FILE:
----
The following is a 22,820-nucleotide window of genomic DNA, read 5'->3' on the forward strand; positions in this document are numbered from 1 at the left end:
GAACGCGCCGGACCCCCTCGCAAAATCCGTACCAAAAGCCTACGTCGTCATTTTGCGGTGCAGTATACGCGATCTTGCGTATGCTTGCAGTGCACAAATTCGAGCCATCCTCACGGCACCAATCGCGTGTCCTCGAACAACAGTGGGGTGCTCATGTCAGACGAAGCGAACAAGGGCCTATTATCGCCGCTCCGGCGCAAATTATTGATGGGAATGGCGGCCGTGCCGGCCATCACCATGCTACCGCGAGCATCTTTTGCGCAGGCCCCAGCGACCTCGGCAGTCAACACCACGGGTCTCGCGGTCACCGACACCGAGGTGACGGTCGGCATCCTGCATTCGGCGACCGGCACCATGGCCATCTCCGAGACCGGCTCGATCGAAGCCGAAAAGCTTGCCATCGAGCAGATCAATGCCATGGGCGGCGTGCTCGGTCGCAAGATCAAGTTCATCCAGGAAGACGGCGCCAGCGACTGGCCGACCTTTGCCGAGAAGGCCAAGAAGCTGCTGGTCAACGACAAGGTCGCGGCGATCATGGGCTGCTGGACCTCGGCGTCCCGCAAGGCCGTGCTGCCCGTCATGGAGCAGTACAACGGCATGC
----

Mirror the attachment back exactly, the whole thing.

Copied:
The following is a 22,820-nucleotide window of genomic DNA, read 5'->3' on the forward strand; positions in this document are numbered from 1 at the left end:
GAACGCGCCGGACCCCCTCGCAAAATCCGTACCAAAAGCCTACGTCGTCATTTTGCGGTGCAGTATACGCGATCTTGCGTATGCTTGCAGTGCACAAATTCGAGCCATCCTCACGGCACCAATCGCGTGTCCTCGAACAACAGTGGGGTGCTCATGTCAGACGAAGCGAACAAGGGCCTATTATCGCCGCTCCGGCGCAAATTATTGATGGGAATGGCGGCCGTGCCGGCCATCACCATGCTACCGCGAGCATCTTTTGCGCAGGCCCCAGCGACCTCGGCAGTCAACACCACGGGTCTCGCGGTCACCGACACCGAGGTGACGGTCGGCATCCTGCATTCGGCGACCGGCACCATGGCCATCTCCGAGACCGGCTCGATCGAAGCCGAAAAGCTTGCCATCGAGCAGATCAATGCCATGGGCGGCGTGCTCGGTCGCAAGATCAAGTTCATCCAGGAAGACGGCGCCAGCGACTGGCCGACCTTTGCCGAGAAGGCCAAGAAGCTGCTGGTCAACGACAAGGTCGCGGCGATCATGGGCTGCTGGACCTCGGCGTCCCGCAAGGCCGTGCTGCCCGTCATGGAGCAGTACAACGGCATGC